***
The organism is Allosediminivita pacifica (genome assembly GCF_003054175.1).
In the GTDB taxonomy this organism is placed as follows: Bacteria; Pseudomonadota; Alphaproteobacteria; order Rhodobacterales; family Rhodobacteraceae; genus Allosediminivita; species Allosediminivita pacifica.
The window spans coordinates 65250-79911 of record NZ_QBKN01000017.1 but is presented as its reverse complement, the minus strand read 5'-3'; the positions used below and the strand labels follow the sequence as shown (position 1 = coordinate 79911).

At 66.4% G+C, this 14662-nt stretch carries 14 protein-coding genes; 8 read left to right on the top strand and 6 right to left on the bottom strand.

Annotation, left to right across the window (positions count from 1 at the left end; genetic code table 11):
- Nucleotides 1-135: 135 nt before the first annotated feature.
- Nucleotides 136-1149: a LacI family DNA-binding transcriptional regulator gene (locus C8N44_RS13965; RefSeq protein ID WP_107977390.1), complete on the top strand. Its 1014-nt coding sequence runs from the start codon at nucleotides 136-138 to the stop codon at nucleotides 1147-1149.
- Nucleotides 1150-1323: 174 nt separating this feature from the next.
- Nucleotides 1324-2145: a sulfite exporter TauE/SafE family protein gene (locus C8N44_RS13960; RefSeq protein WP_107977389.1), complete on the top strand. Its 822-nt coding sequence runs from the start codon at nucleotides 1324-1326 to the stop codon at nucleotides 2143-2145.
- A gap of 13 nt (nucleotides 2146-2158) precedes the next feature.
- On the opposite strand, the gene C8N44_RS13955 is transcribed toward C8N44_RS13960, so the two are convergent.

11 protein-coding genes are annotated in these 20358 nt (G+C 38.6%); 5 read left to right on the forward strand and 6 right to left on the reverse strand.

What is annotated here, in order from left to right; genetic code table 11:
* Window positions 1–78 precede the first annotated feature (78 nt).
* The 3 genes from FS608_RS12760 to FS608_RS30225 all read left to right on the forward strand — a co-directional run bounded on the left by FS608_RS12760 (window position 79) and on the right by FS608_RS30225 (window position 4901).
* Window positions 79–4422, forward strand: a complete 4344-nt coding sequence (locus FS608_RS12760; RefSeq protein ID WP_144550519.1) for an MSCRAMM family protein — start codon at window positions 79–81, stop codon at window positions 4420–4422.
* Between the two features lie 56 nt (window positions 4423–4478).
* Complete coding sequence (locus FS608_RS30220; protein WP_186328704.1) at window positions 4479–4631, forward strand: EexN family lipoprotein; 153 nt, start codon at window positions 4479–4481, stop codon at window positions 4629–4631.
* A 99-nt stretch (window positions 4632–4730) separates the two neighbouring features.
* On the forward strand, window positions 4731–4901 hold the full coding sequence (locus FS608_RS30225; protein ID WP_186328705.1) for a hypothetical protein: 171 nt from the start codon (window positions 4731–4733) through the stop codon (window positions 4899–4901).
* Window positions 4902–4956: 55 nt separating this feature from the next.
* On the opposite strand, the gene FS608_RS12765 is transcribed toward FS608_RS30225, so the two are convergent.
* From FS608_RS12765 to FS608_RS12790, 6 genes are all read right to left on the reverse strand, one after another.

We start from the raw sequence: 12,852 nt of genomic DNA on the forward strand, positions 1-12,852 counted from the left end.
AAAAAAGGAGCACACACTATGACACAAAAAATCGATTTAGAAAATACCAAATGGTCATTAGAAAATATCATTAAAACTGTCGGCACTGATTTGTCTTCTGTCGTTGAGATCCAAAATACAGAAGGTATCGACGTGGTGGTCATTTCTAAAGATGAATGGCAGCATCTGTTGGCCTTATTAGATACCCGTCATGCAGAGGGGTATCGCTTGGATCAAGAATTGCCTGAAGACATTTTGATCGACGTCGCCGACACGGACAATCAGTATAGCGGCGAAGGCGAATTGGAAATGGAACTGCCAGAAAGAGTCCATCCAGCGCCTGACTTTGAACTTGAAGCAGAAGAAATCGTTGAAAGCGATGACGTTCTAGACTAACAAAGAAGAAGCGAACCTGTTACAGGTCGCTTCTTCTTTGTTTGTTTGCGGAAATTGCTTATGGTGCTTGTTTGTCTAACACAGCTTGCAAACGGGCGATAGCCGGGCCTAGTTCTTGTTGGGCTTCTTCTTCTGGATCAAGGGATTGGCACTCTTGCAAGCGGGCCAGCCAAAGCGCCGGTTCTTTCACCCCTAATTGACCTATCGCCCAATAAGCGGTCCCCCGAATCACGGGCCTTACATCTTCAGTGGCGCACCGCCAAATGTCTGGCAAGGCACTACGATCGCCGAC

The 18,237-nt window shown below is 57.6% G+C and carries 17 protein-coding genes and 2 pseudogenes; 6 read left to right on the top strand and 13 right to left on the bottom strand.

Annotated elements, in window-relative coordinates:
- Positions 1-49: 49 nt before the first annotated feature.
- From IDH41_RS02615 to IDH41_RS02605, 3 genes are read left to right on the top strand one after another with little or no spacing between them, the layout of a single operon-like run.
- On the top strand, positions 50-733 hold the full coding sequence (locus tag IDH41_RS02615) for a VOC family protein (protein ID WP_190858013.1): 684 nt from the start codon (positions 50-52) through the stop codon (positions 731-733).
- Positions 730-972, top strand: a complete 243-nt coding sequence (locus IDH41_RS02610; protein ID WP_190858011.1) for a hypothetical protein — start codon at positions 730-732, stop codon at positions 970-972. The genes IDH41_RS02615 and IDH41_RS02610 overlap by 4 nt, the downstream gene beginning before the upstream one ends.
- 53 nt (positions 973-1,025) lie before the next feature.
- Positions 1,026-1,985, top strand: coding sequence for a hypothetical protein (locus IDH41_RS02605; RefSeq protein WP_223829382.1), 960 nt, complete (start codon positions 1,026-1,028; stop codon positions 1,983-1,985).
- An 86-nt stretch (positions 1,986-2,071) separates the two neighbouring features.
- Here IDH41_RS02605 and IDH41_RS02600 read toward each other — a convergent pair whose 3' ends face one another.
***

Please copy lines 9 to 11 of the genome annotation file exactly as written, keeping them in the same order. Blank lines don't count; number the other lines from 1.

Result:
- Nucleotides 1324-2145: a sulfite exporter TauE/SafE family protein gene (locus C8N44_RS13960; RefSeq protein WP_107977389.1), complete on the top strand. Its 822-nt coding sequence runs from the start codon at nucleotides 1324-1326 to the stop codon at nucleotides 2143-2145.
- A gap of 13 nt (nucleotides 2146-2158) precedes the next feature.
- On the opposite strand, the gene C8N44_RS13955 is transcribed toward C8N44_RS13960, so the two are convergent.